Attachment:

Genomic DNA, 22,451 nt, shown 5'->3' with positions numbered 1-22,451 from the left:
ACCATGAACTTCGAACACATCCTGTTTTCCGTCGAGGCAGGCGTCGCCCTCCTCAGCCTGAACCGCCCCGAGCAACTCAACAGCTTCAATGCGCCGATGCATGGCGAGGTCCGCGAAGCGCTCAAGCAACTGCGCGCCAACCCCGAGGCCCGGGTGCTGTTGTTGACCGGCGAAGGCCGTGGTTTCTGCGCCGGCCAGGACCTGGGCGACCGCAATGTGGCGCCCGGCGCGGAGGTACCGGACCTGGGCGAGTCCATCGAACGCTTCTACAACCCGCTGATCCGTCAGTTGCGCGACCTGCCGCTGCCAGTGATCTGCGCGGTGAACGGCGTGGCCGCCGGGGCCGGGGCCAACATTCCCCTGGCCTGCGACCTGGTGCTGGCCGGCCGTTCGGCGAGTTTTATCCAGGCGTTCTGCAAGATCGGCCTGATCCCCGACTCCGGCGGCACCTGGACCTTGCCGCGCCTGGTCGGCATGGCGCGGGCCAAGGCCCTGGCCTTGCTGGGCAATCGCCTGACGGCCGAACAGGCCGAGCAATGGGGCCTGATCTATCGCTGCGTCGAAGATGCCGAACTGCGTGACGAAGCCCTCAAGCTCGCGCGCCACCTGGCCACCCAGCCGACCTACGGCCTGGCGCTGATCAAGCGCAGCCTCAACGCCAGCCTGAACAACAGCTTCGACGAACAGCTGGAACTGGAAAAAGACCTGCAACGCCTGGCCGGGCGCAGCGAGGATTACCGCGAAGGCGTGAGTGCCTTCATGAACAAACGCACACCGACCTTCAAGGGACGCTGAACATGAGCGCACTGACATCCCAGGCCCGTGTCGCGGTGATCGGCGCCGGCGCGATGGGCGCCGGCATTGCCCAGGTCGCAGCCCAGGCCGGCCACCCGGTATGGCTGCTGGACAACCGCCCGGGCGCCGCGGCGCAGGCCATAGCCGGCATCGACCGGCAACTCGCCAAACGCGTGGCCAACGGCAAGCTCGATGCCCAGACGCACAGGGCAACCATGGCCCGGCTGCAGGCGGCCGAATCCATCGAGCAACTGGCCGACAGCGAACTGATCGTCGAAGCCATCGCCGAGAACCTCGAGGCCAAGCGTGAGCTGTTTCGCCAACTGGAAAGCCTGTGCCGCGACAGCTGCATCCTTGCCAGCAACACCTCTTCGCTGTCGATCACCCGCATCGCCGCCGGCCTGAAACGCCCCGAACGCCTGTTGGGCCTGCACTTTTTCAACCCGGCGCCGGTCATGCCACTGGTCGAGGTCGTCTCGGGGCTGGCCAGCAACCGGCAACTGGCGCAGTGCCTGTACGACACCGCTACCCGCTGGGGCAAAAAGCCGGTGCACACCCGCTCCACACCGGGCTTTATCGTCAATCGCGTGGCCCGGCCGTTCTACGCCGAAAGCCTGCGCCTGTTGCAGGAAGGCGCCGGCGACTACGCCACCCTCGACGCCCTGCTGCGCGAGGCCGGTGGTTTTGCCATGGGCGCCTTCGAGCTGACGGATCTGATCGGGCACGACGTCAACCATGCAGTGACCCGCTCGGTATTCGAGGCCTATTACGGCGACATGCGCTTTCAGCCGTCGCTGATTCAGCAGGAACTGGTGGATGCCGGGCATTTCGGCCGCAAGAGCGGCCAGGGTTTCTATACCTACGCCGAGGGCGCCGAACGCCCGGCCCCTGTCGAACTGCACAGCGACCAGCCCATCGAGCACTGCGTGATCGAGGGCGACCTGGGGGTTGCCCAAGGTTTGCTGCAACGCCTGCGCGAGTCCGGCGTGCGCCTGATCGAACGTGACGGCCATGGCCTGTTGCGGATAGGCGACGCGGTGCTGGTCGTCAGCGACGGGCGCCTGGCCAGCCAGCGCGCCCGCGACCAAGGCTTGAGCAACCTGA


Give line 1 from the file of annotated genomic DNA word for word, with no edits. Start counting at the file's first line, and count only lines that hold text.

Genomic DNA, 22,451 nt, shown 5'->3' with positions numbered 1-22,451 from the left: